Tulsi Mala

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Tulsi wood, which is in the family of basil, is the most sacred of all wood in the Hindu tradition. Tulasi mala are considered to be auspicious for the wearer, and believed to put them under the protection of Hanuman against evil spirit. They have such a strong association with Vaishnavas.

Tulasi has been used for thousands of years in Ayurveda for its diverse healing properties. It is mentioned in the Charaka Samhita. Tulsi is considered to be an adaptogen, balancing different processes in the body, and helpful for adapting to stress. Marked by its strong aroma and astringent taste, it is regarded in Ayurveda as a kind of "elixir of life" and believed to promote longevity.

Tulasi leaves is an essential part in the worship of God Vishnu (Narayana) and his Avatars including God Krishna, God Rama and other male Vaishnava deities like Hanuman, Balarama, Garuda and many others. Tulasi is a sacred plant and is worshipped as the avatar of goddess Lakshmi. Tulasi, which is Sanskrit for "the incomparable one", is most often regarded as a consort of Krishna in the form of Lakshmi. According to the Brahma Vaivarta Purana, tulasi is an expression of Sita.

There are two types of tulasi worshipped in Hinduism: "Rama tulasi" has light green leaves and is larger in size; "Shyama tulasi" has dark green leaves and is important for the worship of Hanuman. Many Hindus have tulasi plants growing in front of or near their home, often in special pots. Traditionally, tulasi is planted in the center of the central courtyard of Hindu houses. It is also frequently grown next to Hanuman temples, especially in Varanasi.

As per the legend, during Samudra Manthana when the gods win the ocean-churning against asuras, Dhanvantari came up from the ocean with Amrita in hand for the gods. Dhanvantari (the divine medico) sheds happy tears and when the first drop falls from Amrita it formed Tulasi. In the ceremony of Tulasi Vivaha, tulasi is ceremonially married to Krishna annually on the eleventh day of the waxing moon or twelfth of the month of Kartika in the lunar calendar. This day also marks the end of the four-month Cathurmasya period, which is considered inauspicious for weddings and other rituals, so the day inaugurates the annual marriage season in India. The ritual lighting of lamps each evening during Kartika includes the worship of the tulasi plant, which is held to be auspicious for the home. 

Design: Knotted in thread in traditional style with a tassel. 

Length: 14 inches (36 cm) approx
Circumference: 28 inches (72 cm) approx

The word ‘japa’ means ‘to rotate’.  One way the rotation of consciousness is achieved is by use of the tool of a ‘mala’, a garland or string of beads.  A japa mala (rosary) usually consists of 108 beads in addition to the merubead. The number 108 has several meanings. Some of them are:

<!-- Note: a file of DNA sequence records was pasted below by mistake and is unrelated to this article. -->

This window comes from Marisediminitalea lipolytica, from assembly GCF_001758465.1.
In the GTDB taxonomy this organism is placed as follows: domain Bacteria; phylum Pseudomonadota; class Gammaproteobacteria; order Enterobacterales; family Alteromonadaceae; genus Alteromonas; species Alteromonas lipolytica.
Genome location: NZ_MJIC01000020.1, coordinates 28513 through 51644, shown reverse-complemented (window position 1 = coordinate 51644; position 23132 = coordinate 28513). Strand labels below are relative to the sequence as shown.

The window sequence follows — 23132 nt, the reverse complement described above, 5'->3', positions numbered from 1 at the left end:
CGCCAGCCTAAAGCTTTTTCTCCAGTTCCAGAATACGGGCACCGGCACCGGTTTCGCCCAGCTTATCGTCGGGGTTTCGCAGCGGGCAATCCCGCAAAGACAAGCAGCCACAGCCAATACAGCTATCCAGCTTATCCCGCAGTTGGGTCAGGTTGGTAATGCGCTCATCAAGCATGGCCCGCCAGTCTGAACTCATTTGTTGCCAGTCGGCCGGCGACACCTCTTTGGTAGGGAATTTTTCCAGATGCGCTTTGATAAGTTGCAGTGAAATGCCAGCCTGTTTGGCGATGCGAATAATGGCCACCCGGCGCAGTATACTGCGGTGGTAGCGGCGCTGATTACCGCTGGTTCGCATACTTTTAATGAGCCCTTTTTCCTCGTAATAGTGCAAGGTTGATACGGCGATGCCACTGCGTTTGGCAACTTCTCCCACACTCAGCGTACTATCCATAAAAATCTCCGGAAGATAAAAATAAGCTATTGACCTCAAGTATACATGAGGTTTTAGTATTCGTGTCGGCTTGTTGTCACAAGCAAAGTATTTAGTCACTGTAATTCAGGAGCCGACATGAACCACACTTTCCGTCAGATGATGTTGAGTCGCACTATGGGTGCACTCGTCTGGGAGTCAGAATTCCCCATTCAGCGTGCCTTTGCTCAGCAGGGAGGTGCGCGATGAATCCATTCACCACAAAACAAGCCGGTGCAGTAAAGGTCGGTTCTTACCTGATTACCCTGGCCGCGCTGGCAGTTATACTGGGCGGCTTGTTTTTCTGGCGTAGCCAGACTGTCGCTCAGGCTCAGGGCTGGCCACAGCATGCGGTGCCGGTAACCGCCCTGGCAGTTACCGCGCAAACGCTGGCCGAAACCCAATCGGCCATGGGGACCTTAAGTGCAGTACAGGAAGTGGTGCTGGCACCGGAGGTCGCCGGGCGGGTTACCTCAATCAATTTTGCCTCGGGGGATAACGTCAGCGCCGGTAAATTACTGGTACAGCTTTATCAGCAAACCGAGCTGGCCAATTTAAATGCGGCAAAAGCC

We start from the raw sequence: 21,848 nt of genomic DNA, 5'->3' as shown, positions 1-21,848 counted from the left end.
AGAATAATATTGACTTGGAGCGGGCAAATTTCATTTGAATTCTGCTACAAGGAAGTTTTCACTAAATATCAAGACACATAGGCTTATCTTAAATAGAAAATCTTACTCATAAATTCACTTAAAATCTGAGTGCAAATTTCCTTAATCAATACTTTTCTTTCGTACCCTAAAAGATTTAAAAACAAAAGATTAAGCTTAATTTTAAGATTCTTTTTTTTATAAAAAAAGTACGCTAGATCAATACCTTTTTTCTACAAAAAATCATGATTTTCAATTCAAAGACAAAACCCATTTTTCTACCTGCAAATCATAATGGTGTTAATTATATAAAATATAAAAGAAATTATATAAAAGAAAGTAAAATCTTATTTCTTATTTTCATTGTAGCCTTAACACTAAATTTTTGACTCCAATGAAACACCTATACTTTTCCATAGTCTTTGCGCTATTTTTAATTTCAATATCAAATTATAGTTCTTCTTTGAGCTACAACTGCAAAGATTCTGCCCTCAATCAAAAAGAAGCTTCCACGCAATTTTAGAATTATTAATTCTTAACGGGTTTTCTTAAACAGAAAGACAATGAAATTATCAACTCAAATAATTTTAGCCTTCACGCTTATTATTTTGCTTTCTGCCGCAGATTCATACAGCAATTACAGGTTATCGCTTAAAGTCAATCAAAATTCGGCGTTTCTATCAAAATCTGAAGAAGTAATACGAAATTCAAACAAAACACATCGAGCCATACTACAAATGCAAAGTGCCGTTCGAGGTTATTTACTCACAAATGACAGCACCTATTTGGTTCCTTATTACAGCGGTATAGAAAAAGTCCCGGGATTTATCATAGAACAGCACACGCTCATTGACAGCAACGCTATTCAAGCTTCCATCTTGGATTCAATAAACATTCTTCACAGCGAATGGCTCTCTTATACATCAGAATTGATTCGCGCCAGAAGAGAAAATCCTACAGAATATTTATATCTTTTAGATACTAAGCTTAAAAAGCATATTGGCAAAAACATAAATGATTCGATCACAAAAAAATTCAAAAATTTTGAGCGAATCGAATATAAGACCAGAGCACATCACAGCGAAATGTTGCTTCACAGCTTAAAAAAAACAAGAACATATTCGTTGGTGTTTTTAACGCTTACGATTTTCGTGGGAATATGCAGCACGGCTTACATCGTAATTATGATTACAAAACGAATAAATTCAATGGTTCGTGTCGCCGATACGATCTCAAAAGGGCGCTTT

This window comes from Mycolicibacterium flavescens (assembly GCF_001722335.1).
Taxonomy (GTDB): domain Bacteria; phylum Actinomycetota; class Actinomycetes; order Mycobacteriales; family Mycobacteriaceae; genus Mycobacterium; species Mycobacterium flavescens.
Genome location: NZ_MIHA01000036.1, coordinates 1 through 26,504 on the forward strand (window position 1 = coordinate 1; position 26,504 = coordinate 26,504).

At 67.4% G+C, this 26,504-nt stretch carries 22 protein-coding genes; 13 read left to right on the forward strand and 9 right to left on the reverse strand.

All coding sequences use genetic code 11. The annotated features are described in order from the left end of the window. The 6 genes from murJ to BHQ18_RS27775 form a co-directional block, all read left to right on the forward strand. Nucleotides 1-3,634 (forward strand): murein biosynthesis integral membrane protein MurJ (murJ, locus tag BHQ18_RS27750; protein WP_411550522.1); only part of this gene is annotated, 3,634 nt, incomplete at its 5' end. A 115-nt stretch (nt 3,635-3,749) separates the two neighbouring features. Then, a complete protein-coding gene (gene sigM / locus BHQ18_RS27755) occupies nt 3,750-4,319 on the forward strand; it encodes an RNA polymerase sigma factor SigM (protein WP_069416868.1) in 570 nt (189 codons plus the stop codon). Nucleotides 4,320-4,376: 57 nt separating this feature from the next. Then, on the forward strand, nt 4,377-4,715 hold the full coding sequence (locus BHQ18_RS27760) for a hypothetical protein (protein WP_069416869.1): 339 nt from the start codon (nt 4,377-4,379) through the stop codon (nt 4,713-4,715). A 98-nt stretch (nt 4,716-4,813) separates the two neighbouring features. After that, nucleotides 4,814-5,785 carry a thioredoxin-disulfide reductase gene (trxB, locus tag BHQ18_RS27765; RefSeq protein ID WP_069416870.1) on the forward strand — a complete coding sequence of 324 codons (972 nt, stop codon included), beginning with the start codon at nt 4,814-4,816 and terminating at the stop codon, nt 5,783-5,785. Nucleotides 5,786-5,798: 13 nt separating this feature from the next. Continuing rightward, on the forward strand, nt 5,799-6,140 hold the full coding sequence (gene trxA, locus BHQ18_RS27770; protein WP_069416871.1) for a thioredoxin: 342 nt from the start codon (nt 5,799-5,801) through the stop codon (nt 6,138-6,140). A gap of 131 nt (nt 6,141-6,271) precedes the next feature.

27 constellations x 4 padas (parts) = 108
12 zodiac houses x 9 planets = 108
Upanishats  Scriptures of the Vedas = 108
In other words, 108 beads represent the entire universe.
Benefits of chanting mantra on a Japa Mala?
The primary purposes of this practice is to purify the mind and release us from the samskaras (past impressions) and vasanas (future desires). Our real nature is not our normal state of anxiety, excitement and tension.  Our nature is Samadhi, pure consciousness, calmness, tranquility, equanimity. We can use the comparison of a mirror that is obscured by layers of grime and dust.  Clean the mirror and its natural quality will be revealed, which is to reflect all objects. It is the restlessness of the mind which causes all unhappiness and complexes, but these are only impositions.  Calm and purify the mind through your sadhana (practice)and experience your true self”
How to use a Japa mala:
1. Keep the index finger and thumb spread so that they are perpendicular to each other.
2. Make a group of rest of the three fingers and bring them together to make them perpendicular to the index finger.
3. Place the mala on the middle finger while keeping the index finger pointing away from you. Index finger symbolizes our ego. So, we need to ensure it does not touch any bead. In other words, we must park our ego separately during meditation.
4. Start chanting the mantra from bead next to the Guru bead, i.e. starting bead is above the Guru bead so that the Guru bead is not crossed.
5. Continue chanting the mantra for each bead till you reach the Guru bead.
When the Guru bead is reached, mala should be turned around to start the next cycle of chanting from the last bead(108th). As a matter of respect to the Guru, while counting the beads, Guru bead should never be crossed. Also, remember that the movement of beads should always be towards you, to invite the auspicious Divine Energy into you.

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Tulsi wood, which is in the family of basil, is the most sacred of all wood in the Hindu tradition. Tulasi mala is considered to be auspicious for the wearer, and believed to put them under the protection of Hanuman from evil spirit.
No. of beads: 108+1
Length: 14 inches (36 cm) approx
Circumference: 28 inches (72 cm) approx
Diameter of beads: 6 mm approx

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